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Houston-area performance poets will compete in the ultimate creative showdown at Space City Poetry Slam Series, organized by Writers in the Schools, on Sunday, April 2 at Discovery Green. From the participating wordsmiths, ranging between 13 and 19 years old, the top 6 poets will get a spot on the Meta-Four Houston team and compete this summer in the Super Bowl of slams: the Brave New Voices International Youth Poetry Slam Festival in San Francisco.

Four seasoned performance poets who made it to Brave New Voices last year, Donald V. (17), Rukmini K. (16), Jadon E. (17) and Jackson N. (17), share that a poetry slam is only half writing and expression. The other half is community. 

“Even though we’re competing, there’s this sense of solidarity,” shares Rukmini. These four poets, high school students from all over Houston, say there’s no way they’d be friends if it weren’t for slam poetry. And a big part of feeling like family comes from what their poems are about. Rukmini, who described herself as shy before becoming a performance poet, writes mostly about things that make her mad.

“One of the first poems I wrote is my period poem,” Rukmini remembers. “It made me angry that people period shame—(I thought) this is ridiculous. If we can normalize the idea of women having periods, it can make things easier to say. It shouldn’t be shameful or secretive, since half the population of the world has this issue.”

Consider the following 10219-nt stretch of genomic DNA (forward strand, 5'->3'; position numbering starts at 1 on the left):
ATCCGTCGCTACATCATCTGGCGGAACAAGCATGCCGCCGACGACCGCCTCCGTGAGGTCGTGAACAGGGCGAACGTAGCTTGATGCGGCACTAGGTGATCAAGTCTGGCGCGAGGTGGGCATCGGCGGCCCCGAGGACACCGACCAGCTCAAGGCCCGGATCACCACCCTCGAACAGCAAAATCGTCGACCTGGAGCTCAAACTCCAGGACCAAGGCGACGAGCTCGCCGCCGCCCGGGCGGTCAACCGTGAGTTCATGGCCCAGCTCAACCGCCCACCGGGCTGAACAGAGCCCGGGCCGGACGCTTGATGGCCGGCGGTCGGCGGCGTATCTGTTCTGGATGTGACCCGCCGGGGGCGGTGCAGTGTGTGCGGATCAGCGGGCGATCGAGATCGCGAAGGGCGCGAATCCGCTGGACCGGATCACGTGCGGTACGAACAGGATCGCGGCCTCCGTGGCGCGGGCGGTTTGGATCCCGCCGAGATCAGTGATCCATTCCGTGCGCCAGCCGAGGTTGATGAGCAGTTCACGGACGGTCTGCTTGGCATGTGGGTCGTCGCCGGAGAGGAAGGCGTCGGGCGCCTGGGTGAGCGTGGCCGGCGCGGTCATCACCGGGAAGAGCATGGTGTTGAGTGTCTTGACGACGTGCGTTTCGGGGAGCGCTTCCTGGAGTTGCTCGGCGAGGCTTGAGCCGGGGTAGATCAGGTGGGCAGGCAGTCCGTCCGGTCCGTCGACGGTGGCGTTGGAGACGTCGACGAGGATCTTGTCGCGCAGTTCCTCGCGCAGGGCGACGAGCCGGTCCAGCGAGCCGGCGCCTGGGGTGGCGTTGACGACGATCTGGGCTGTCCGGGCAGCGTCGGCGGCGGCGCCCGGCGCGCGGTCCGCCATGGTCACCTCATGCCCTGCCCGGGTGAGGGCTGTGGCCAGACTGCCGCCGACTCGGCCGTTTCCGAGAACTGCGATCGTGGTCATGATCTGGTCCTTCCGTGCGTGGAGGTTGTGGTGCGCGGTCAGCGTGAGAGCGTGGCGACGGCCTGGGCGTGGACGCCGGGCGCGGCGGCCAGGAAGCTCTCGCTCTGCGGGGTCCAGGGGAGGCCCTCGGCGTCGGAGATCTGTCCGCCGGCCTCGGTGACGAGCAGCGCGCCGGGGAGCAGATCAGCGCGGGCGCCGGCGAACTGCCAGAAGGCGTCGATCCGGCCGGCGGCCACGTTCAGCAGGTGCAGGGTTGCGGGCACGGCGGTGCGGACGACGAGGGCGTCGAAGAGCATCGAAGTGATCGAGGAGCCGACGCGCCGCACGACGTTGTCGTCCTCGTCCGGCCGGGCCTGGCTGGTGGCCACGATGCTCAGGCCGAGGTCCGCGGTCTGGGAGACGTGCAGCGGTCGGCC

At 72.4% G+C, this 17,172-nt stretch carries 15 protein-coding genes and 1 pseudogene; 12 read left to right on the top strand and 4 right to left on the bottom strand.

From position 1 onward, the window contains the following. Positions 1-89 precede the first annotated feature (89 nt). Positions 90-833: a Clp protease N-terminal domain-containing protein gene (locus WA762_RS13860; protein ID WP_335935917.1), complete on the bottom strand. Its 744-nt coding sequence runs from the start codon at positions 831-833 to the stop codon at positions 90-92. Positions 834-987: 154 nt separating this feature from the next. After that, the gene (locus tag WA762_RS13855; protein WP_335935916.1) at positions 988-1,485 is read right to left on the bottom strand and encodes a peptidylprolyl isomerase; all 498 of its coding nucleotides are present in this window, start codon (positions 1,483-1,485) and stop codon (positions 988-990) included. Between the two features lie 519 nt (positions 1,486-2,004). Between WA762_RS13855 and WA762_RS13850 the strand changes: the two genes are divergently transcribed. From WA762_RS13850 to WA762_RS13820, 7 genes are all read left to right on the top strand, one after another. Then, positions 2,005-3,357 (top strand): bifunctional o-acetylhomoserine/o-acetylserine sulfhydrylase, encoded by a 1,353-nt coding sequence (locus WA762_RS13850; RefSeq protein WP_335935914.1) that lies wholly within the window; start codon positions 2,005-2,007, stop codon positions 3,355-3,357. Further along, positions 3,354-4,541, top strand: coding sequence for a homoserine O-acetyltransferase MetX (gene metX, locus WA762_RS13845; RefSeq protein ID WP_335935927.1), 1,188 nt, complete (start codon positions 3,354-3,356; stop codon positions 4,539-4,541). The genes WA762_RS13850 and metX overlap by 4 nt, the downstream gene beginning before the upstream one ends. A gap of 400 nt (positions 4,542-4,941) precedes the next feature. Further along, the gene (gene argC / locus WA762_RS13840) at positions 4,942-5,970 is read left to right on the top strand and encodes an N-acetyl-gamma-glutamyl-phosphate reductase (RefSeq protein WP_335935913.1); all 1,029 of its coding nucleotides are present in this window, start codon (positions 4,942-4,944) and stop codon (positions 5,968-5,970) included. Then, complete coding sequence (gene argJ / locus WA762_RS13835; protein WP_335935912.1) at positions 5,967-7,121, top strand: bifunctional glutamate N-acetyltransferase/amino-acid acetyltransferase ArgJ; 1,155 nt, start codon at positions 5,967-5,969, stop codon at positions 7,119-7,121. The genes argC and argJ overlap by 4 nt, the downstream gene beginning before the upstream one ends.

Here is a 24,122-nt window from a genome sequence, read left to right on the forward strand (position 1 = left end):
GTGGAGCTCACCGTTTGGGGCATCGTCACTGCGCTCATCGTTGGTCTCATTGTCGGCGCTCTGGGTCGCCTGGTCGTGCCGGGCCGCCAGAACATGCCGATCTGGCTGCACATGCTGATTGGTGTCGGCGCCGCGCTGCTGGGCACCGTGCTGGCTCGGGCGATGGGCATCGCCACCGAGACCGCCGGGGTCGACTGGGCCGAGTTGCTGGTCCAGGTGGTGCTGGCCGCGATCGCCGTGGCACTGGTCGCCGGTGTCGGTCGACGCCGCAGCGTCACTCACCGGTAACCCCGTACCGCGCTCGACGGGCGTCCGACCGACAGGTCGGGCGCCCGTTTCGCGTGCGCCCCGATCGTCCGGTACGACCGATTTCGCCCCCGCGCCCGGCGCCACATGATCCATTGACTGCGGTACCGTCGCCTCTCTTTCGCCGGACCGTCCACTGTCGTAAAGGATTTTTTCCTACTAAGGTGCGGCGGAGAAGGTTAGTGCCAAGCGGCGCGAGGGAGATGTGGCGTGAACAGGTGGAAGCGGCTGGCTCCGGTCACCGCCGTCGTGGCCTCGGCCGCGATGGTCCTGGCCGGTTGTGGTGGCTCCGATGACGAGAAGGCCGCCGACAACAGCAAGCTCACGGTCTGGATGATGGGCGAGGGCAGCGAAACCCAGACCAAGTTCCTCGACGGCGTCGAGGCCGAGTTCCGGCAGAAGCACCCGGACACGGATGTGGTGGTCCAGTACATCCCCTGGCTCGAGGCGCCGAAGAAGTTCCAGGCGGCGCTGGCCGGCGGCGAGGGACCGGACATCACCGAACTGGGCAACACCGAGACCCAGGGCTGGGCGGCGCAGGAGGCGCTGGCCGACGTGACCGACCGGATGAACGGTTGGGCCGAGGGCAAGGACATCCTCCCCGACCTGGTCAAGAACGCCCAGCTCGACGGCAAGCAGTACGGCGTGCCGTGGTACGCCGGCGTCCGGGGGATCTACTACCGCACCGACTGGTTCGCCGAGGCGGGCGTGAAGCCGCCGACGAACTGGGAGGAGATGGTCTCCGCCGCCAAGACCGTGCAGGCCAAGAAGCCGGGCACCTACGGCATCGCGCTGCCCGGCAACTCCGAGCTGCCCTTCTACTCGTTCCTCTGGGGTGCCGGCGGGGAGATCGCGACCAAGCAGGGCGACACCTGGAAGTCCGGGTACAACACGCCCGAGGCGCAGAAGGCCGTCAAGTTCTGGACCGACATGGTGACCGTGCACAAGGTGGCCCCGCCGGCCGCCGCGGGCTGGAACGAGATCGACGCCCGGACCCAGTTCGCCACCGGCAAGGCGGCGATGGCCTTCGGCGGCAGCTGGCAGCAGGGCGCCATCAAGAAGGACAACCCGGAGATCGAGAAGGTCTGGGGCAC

Like Rukmini, Jadon also sees himself as a shy person naturally. “And then I’m like a performing artist at the same time,” he laughs. Jadon tends to write about things he feels everyday, like social awkwardness, crushes and stigmas about being black.

“I don’t write it for it to be good writing,” Jadon says. “I write it because it’s on my mind and it needs to come out. No matter how you approach it, you’re making it more beautiful. The idea is not to write good poetry, but to write poetry.”

All four poets say authenticity—real feelings about real things—are essential to composing poetry that is going to resonate with diverse audiences. For Donald, that means first-hand experiences.

“It’s easy to say, ‘Oh, the Eastside of Houston is like this,’” Donald explains. “It’s another thing to be in Eastside Houston and see it for yourself. [It’s like] looking for your sock, that’s how you got to look for inspiration, vigilant on your quest.”

For others, finding the right thing to say is about self-reflection and then learning how to share that very personal thing with strangers in a compelling performance.

“I wrote about being queer for the first time last year,” Jackson says, “and that was a really cathartic experience…If you didn’t almost cry, you probably didn’t do it right.”

Jackson, who says he’s been writing his whole life, explains that there’s a key difference for him between slam poetry and other kinds of writing—something spoken out loud in the moment, rather than a poem that is just going to sit on a page.

“Poems are very calculative when they’re just written—word choice and structure, small minute details that you want people to notice,” Jackson says. “You don’t get that option with slam poetry. The language that you use, while perhaps beautiful or emotionally enticing, it has to be accessible to all of your audiences, people of different backgrounds. That’s why slam poetry is so amazing—it breaks that wall between elite and the public.”

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